During the five-month period, feeder cattle are not only the major expense, but they are more variable than the selling price of live cattle. “Cattle crush without feeders” (below) shows the relatively smooth increase in profit through the middle of June followed by a decline to the end of July. There are two periods of higher feeder cattle costs that cause losses on live cattle sales: March and April.

This is not to say that the cattle business can get by without feeder cattle, but the charts show that during this period the variations in the cost of feeders determined the changes in profit or loss.

Spread variations

Cattle feeding spreads can be arranged differently in an attempt to control the variations in prices of cattle and feed. The 6-3-2 spread (shown in “Crushing cattle”) increases the number of live cattle vs. feeder cattle to dampen the effect of higher feeder cattle prices.

At times a trader may find that higher corn prices need to be offset by using a different spread model. A cattle crush spread used previously was 2-1-1 (see, “A crush on cattle, hogs and beans,” June 2009). Although the 2-1-1 spread was profitable in March 2009, it would have produced negative results in 2015. Cattle spreads consider the number of animals per futures contract (32 live cattle or 66 feeder cattle based on the average weight of each animal in 40,000 lb. and 50,000 lb. contracts respectively, and approximately 3,300 bushels of corn to increase the weight of one contract of feeder cattle to the final weight for sale).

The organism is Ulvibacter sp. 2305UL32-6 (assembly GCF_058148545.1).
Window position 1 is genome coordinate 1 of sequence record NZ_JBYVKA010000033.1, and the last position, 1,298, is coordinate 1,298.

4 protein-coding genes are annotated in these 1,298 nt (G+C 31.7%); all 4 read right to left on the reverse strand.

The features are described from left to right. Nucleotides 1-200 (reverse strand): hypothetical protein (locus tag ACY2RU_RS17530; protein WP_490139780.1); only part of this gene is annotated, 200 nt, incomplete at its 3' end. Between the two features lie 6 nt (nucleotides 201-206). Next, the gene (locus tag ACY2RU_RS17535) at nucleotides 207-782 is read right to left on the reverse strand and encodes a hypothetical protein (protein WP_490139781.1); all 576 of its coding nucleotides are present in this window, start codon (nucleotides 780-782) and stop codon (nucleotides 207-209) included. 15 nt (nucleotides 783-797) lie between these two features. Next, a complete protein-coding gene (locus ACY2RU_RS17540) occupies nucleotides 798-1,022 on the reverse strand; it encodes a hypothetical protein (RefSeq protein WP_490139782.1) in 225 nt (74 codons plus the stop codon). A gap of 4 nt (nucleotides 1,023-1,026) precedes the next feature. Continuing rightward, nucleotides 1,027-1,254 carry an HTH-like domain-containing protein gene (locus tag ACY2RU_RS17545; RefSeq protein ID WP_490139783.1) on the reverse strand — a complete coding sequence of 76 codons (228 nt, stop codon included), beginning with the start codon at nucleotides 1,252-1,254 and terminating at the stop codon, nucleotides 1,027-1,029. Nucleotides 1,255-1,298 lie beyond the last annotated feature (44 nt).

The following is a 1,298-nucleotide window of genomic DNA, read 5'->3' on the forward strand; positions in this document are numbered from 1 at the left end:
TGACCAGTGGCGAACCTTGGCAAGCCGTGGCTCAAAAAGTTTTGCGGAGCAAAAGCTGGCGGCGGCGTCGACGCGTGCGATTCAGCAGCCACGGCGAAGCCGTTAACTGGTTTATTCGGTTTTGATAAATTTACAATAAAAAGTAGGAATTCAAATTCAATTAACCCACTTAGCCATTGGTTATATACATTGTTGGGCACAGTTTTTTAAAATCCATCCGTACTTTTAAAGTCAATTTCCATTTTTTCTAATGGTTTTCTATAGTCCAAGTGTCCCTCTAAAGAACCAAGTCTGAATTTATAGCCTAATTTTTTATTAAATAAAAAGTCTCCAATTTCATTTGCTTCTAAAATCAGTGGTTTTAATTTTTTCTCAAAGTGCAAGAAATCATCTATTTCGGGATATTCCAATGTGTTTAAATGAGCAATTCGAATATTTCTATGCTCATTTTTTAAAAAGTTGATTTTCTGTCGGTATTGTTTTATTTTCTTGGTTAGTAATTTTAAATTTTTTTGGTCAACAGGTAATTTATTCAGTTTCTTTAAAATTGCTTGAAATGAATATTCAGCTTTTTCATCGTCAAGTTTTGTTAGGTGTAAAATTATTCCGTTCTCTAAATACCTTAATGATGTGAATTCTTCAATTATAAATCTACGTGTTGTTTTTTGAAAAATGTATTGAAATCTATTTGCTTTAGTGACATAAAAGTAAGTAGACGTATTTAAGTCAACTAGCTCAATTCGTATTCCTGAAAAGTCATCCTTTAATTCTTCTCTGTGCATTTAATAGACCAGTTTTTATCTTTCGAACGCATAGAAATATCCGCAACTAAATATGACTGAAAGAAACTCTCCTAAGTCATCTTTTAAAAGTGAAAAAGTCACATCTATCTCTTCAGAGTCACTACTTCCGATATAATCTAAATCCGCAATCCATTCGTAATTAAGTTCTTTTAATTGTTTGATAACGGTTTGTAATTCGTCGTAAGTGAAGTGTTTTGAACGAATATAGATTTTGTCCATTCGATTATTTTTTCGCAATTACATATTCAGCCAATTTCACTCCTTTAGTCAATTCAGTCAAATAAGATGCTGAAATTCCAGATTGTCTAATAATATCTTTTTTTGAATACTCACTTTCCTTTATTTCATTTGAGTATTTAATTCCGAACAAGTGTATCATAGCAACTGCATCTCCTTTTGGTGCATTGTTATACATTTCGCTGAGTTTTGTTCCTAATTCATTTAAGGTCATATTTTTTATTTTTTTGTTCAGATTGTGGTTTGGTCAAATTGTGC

A hog feeding spread may be created by selling lean hog futures and buying futures on corn and soymeal. “Hogging the profits” (below) shows the profit resulting from seven December 2015 lean hog futures minus three September corn futures and one September soymeal contract. The differences in expirations approximate the time needed to increase the weight of young pigs to the sale weight of lean hogs.

The input cost of young pigs is not a part of the hog feeding spread shown in “Hogging the profits“; this chart is similar to “Crushing cattle.” The lower weight for hogs vs. cattle is reflected in the total profit difference, but the timing of highs and lows in the two charts are closely related because of the hedging of costs and the similarity of market price movements for the finished products.